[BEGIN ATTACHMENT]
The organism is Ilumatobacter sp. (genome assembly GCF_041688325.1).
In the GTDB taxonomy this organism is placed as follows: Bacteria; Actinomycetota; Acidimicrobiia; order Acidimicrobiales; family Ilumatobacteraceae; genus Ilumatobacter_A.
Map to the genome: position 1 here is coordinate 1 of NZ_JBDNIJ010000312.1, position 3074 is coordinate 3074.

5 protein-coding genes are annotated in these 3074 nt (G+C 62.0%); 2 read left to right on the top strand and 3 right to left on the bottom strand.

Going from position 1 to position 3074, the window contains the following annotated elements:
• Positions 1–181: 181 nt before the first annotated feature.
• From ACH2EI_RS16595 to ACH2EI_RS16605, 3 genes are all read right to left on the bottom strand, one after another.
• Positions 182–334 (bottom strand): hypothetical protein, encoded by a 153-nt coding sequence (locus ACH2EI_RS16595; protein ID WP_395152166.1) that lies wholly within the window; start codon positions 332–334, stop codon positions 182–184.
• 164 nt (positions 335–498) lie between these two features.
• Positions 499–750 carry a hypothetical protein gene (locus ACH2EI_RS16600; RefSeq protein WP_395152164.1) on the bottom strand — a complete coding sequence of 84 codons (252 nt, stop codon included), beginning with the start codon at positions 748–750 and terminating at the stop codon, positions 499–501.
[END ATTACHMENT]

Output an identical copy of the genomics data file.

The organism is Ilumatobacter sp. (genome assembly GCF_041688325.1).
In the GTDB taxonomy this organism is placed as follows: Bacteria; Actinomycetota; Acidimicrobiia; order Acidimicrobiales; family Ilumatobacteraceae; genus Ilumatobacter_A.
Map to the genome: position 1 here is coordinate 1 of NZ_JBDNIJ010000312.1, position 3074 is coordinate 3074.

5 protein-coding genes are annotated in these 3074 nt (G+C 62.0%); 2 read left to right on the top strand and 3 right to left on the bottom strand.

Going from position 1 to position 3074, the window contains the following annotated elements:
• Positions 1–181: 181 nt before the first annotated feature.
• From ACH2EI_RS16595 to ACH2EI_RS16605, 3 genes are all read right to left on the bottom strand, one after another.
• Positions 182–334 (bottom strand): hypothetical protein, encoded by a 153-nt coding sequence (locus ACH2EI_RS16595; protein ID WP_395152166.1) that lies wholly within the window; start codon positions 332–334, stop codon positions 182–184.
• 164 nt (positions 335–498) lie between these two features.
• Positions 499–750 carry a hypothetical protein gene (locus ACH2EI_RS16600; RefSeq protein WP_395152164.1) on the bottom strand — a complete coding sequence of 84 codons (252 nt, stop codon included), beginning with the start codon at positions 748–750 and terminating at the stop codon, positions 499–501.